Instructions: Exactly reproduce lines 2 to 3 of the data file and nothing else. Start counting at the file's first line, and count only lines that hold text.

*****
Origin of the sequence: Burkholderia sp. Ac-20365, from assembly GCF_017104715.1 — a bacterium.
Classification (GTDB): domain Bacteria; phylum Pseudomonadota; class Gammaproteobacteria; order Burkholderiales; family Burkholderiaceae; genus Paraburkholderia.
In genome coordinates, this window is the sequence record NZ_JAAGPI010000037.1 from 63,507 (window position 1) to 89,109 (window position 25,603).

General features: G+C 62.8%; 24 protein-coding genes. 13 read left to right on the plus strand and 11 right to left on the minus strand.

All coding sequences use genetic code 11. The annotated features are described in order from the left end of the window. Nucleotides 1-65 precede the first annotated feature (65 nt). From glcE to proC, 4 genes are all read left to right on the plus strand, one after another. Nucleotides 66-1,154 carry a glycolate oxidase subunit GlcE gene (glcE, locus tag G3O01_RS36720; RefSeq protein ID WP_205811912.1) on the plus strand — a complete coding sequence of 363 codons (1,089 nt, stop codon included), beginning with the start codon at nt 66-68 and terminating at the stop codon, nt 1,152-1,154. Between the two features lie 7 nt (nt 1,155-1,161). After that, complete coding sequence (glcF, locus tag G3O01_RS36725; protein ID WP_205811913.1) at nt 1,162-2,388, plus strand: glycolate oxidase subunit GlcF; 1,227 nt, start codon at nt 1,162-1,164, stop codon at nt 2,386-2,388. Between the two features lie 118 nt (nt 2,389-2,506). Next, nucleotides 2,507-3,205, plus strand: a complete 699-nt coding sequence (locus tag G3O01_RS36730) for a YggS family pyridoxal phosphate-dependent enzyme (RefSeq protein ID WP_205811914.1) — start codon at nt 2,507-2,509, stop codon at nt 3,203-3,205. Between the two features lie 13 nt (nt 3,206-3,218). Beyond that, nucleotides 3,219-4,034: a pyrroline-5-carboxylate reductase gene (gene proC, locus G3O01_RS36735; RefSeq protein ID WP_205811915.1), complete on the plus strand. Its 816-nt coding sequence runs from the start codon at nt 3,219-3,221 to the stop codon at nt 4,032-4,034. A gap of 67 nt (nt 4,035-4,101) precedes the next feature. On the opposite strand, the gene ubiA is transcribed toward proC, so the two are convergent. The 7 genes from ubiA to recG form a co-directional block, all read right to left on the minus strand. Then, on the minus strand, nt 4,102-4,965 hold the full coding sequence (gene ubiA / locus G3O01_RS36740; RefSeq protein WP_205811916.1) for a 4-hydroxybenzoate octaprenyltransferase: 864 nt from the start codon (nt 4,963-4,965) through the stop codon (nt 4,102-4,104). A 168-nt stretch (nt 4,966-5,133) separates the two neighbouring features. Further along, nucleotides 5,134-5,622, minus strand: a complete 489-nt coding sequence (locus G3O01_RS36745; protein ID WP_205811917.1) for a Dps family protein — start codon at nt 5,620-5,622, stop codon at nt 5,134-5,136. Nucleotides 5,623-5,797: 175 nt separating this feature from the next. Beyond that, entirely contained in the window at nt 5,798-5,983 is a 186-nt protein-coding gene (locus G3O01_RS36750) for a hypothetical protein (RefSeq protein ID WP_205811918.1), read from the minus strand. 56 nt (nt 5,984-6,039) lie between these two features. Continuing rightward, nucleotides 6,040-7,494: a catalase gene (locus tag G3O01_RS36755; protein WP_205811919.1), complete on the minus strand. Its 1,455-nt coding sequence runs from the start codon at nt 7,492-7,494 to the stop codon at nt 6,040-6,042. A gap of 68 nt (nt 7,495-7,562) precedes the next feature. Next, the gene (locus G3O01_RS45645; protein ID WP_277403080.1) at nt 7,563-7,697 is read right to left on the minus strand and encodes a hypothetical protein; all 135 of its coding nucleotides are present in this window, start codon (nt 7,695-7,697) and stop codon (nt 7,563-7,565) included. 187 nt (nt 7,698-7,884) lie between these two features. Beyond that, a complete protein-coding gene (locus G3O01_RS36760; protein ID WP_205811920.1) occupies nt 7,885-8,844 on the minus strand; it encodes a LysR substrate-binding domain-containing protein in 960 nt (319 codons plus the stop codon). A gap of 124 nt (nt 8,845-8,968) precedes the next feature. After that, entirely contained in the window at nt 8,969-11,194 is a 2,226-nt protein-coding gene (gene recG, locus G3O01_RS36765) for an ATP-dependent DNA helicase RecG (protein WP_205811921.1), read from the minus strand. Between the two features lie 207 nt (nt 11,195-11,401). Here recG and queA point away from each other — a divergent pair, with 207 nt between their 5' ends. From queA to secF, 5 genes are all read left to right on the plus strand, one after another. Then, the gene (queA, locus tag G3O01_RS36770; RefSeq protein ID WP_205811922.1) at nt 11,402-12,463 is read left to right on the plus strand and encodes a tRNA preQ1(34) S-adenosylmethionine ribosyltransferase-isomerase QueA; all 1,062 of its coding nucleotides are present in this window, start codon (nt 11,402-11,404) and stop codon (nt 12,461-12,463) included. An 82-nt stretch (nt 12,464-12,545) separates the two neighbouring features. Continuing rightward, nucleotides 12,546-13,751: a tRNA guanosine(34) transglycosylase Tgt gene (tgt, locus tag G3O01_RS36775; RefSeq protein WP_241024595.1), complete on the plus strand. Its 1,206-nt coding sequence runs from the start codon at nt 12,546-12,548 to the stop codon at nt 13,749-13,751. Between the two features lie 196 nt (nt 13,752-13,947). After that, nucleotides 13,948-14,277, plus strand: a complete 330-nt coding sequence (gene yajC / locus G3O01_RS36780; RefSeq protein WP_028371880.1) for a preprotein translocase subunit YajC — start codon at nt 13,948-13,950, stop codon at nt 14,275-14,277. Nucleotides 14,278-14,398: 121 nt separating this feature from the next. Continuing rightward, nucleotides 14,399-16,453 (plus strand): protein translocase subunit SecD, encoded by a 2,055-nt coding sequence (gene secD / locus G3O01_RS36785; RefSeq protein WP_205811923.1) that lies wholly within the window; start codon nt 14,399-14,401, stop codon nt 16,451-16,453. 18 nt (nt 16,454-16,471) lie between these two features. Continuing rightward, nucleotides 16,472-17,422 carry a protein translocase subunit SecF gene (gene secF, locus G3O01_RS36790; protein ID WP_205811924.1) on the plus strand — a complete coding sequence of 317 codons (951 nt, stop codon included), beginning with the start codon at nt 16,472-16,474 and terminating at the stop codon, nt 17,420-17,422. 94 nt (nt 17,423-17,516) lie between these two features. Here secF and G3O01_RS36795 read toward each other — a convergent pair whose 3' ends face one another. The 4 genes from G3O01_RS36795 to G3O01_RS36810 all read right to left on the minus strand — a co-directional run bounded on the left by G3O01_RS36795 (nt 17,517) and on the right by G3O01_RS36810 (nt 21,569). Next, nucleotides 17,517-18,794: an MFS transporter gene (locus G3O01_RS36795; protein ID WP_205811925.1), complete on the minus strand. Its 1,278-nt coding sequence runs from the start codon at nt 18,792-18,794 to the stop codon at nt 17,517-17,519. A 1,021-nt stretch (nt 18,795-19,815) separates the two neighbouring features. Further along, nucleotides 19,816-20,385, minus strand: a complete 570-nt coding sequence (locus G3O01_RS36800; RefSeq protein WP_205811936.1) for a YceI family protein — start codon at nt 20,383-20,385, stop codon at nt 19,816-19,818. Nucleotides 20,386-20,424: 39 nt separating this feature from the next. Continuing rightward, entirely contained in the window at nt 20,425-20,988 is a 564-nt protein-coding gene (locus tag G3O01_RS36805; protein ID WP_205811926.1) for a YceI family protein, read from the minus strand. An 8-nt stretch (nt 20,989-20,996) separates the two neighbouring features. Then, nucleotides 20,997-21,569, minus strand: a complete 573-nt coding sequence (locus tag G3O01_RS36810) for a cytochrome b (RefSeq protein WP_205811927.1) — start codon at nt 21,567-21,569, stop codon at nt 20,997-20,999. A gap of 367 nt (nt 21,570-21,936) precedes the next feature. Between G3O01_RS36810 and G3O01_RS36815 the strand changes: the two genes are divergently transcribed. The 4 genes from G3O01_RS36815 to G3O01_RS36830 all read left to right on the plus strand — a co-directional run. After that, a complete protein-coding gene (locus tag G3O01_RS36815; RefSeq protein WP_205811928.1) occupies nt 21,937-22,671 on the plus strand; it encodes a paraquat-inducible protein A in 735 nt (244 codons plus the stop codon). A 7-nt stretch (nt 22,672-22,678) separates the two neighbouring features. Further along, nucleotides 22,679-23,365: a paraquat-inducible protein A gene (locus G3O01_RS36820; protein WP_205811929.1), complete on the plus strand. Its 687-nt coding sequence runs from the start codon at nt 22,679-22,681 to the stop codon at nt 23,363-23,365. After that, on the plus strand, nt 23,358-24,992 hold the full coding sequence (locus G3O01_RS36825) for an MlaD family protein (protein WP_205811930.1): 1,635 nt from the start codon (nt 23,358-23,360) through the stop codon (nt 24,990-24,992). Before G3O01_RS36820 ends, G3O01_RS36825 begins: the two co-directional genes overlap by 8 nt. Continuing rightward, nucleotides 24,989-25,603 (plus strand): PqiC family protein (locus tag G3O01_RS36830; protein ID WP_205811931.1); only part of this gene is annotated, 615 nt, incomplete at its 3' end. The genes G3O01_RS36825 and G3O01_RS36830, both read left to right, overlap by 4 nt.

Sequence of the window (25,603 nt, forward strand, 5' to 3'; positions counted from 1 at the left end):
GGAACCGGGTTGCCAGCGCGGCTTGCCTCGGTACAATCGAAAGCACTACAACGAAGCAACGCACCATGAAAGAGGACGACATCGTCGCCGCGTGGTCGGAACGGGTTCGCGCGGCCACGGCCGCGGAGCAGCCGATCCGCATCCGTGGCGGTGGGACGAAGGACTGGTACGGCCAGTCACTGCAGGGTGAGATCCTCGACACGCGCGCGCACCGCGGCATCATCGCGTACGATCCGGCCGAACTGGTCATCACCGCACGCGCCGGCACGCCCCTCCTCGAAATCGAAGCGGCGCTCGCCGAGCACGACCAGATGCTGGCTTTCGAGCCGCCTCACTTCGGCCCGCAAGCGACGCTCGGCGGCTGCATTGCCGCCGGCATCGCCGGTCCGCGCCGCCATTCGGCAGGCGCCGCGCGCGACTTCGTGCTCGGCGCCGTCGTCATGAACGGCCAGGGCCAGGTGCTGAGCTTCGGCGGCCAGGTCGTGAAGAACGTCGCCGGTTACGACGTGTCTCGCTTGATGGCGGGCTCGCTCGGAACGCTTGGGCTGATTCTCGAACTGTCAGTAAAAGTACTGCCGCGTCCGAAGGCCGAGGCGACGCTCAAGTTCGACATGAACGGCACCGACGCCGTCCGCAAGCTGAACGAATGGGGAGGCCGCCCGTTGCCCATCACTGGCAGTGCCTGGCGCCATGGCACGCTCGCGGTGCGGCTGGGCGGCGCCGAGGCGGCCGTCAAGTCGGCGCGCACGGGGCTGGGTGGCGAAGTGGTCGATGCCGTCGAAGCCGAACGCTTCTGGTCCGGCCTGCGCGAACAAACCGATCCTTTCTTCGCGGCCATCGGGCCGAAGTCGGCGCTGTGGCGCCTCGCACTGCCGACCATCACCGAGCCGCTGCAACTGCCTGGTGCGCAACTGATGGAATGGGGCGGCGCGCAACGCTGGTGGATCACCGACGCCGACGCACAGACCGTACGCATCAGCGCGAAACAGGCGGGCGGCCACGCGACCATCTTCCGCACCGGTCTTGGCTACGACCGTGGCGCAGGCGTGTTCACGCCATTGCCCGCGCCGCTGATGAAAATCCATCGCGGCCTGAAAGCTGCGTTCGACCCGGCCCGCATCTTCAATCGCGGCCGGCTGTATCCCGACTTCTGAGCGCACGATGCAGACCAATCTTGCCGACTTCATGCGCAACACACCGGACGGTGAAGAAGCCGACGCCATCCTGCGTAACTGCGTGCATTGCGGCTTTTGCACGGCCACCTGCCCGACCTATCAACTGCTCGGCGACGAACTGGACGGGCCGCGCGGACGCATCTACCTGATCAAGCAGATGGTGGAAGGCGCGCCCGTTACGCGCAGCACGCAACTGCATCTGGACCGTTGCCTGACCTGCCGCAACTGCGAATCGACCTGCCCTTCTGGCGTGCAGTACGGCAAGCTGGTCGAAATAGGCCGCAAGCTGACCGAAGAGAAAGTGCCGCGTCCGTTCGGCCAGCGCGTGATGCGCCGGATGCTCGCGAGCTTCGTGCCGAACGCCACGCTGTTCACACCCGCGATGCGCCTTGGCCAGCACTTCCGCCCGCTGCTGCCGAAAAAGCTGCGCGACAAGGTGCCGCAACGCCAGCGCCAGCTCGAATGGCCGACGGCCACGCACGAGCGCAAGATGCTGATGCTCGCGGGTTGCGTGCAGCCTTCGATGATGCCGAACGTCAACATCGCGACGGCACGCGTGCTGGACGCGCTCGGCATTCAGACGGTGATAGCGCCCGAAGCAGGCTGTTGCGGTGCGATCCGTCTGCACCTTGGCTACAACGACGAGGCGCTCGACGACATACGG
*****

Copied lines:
Classification (GTDB): domain Bacteria; phylum Pseudomonadota; class Gammaproteobacteria; order Burkholderiales; family Burkholderiaceae; genus Paraburkholderia.
In genome coordinates, this window is the sequence record NZ_JAAGPI010000037.1 from 63,507 (window position 1) to 89,109 (window position 25,603).